47 Ronin: Movie Review

47-ronin-poster-landscape-e1375901224908Keanu Reeves is one of the most formidable actors in Hollywood for the simple reason that despite his calm demeanor, he was able to do justice to roles that pitted him against Lucifer himself (Constantine), made him prevail against football superstars (The Replacements), conquered the Matrix (the Matrix), party on as Ted “Theodore” Logan (Bill and Ted’s Excellent Adventures) and steal women’s hearts  in love stories like The Lake, Sweet November and A Walk in the Clouds. Pitting him against mythical Japanese monsters and mutants should be no problem at all.

47 Ronin is a movie loosely inspired by the story of the 47 Ronin of Asano in Japanese history, albeit spruced up with sorcery, phantom soldiers, mutants and mythical beasts like dragons and hybrid minotaurs. The plot revolves around the half breed Kai (Reeves) who was found in the forest when he was young and marked by what many believed to be demon spirits living in the woods. While he was welcomed into the home of the Asano clan leader Lord Tanaka (Min Tanaka), and  his daughter Mika (Ko Shibasaki), he was never really accepted by the Lord’s samurai, led by Oishi (Hiroyuki Sanada). Many years later, Lord Asano is tasked by the shogun Tsunayoshi (Cary Hiroyuki-Tanada) to host the annual tournament attended by lords of neighboring provinces of Japan. When rival Lord Kira (Tadanobou Asano) commits treachery by witchcraft against his host, Lord Tanaka is forced to commit seppukou (taking his own life with honor) and his men are dubbed Ronin, or masterless samurai. One year later, Oishi gathers his Ronin, and enlists Kai’s help to avenge his master and save Mika from marrying Kira to join the two daimyo.

47 Ronin is unlike any other samurai movie previously released. It was, like its main character, a hybrid of sorts, incorporating elements of fantasy, adventure, drama and action into an otherwise straightforward story based on historical facts. This over-ambition may be the reason that the movie was generally panned by critics, but I for one, thought that the movie was not bad.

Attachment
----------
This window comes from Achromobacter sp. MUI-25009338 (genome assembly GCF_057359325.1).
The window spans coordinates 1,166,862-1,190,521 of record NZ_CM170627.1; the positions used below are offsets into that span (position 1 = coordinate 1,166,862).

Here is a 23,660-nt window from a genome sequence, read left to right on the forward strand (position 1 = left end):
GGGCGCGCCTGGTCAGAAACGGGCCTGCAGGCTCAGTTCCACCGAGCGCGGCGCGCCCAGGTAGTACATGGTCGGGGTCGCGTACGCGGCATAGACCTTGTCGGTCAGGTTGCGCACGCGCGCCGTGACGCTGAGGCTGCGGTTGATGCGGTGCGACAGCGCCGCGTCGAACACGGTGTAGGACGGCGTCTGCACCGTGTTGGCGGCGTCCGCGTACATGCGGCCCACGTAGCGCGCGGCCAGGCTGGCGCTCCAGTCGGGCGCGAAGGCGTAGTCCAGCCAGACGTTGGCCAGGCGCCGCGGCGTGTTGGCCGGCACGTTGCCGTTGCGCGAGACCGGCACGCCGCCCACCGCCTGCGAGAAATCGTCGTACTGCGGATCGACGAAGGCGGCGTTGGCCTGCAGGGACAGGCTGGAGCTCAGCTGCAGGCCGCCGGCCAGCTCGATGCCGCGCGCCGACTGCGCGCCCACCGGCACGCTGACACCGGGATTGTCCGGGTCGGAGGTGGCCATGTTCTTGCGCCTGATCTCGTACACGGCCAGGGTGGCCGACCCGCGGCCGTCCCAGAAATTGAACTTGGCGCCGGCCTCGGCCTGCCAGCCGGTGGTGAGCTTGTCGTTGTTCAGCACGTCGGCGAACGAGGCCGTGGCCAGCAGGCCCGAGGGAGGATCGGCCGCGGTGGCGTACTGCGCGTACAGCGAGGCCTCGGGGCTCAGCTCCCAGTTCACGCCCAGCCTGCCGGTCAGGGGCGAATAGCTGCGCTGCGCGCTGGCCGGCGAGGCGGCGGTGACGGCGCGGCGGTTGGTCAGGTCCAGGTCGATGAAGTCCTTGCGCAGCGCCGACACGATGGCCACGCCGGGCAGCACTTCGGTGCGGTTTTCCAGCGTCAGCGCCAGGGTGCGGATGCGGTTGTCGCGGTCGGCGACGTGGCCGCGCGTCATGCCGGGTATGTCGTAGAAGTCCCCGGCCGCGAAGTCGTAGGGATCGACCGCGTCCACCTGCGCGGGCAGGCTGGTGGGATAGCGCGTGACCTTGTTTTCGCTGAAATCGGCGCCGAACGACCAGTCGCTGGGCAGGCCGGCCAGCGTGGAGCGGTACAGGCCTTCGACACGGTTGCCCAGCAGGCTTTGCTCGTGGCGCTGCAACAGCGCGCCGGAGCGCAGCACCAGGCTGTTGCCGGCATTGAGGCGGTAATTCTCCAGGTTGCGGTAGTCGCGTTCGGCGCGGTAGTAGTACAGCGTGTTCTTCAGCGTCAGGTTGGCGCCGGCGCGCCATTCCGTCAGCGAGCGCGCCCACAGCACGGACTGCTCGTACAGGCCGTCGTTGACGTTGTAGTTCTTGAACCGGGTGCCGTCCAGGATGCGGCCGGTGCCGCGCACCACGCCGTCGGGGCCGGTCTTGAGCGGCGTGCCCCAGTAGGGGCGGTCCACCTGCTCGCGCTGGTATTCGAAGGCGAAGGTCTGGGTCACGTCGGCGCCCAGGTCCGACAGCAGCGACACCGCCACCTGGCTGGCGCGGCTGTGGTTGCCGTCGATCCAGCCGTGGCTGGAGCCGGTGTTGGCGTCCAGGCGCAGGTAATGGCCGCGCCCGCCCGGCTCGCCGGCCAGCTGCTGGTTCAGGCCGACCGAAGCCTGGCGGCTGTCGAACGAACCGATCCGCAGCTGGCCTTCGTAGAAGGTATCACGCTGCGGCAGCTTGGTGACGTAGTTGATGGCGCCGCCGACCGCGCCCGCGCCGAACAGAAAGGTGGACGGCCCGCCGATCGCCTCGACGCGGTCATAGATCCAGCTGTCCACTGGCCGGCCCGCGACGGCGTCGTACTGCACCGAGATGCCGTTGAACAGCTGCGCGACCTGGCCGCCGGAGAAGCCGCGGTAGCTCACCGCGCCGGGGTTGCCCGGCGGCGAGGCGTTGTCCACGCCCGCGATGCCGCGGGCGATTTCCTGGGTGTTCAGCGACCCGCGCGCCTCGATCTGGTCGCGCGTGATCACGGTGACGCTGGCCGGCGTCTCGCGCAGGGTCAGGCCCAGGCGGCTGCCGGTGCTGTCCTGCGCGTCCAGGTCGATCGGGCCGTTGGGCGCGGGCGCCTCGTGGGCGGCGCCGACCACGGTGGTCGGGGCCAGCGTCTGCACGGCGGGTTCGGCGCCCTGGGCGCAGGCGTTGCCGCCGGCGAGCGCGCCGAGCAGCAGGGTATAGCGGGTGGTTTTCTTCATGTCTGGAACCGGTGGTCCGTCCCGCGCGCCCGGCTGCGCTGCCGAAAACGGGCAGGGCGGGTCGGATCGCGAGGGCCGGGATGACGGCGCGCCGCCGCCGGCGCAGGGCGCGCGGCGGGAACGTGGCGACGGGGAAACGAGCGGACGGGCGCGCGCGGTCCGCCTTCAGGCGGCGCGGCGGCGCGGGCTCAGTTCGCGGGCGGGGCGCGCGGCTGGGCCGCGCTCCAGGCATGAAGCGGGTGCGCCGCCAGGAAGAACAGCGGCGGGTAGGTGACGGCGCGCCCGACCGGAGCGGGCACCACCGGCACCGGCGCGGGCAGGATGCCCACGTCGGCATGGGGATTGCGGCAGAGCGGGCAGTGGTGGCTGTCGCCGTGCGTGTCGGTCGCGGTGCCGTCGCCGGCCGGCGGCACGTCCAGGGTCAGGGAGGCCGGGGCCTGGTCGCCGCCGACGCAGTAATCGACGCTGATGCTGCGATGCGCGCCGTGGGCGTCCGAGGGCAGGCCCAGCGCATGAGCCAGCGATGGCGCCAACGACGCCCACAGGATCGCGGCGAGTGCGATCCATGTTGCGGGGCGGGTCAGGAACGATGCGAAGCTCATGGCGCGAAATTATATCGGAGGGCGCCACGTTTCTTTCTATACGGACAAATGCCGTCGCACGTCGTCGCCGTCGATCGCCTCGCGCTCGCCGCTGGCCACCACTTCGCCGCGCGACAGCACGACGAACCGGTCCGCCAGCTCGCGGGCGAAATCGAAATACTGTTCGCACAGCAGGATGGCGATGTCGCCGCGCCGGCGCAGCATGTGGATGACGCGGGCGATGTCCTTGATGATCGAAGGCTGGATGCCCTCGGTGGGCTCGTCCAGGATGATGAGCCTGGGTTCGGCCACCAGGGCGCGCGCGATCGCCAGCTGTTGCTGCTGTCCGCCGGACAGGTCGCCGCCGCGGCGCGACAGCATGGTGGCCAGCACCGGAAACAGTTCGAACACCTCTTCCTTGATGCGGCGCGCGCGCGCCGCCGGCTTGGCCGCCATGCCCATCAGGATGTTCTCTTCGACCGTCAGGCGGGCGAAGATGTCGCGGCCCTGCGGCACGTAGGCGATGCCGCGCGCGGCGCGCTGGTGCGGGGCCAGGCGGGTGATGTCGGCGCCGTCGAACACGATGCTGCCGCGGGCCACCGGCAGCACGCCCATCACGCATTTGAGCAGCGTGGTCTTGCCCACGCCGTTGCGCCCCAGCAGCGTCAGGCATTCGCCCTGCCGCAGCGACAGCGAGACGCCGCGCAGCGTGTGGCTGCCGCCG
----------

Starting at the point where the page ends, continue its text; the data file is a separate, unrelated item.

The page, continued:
On a positive note, the cinematography and the costumes were stunning, showcasing the beauty of Japan and its environs quite masterfully. The movie also boasts of a strong cast led by Keanu Reeves, although I am not quite sure if he was able to maximize his full potential with this character. Hiroyuki Sanada, who played Jackie Chan’s prodigal “brother” in Rush Hour 3 was compelling and engaging as the leader of the masterless samurai, and Min Tanaka was excellent as the honorable leader of the Asano clan. Not to forget Takato Yonemoto as Basho, who played Basho and provided some of the film’s best comedic moments.There were a lot of strong scenes that depicted Japan’s sense of loyalty, honor and family that became the highlight of the movie.

What didn’t work too well for the movie was its effort to do too much with the fantasy side. The CGI, while they were good, felt like they did not belong in story about ancient Japan at all. The supernatural elements or the demon spirits in the woods were designed in such a way that they looked like aliens, which added to the general confusion in the tone of the story. There were also a lot of elements obviously inspired by other blockbusters like Pirates of the Caribbean, Pan’s Labyrinth and Academy Award contender The last Samurai injected into the film that didn’t really work out for the film overall.

All in all, it was a great effort on the part of the filmmakers to think out of the box and add some pizzaz to the story of the 47 Ronin, but after seeing the movie in its totality, I felt that the strongest elements were still those that were deeply rooted to the legend. The tale of the 47 Ronin was already, in itself a compelling adventure and if the filmmakers concentrated on this aspect instead of trying too hard to be different, the movie could have given The Last Samurai a run for its money. As it stands, it ended up as a passable movie, but falling short of that certain something that would make it great.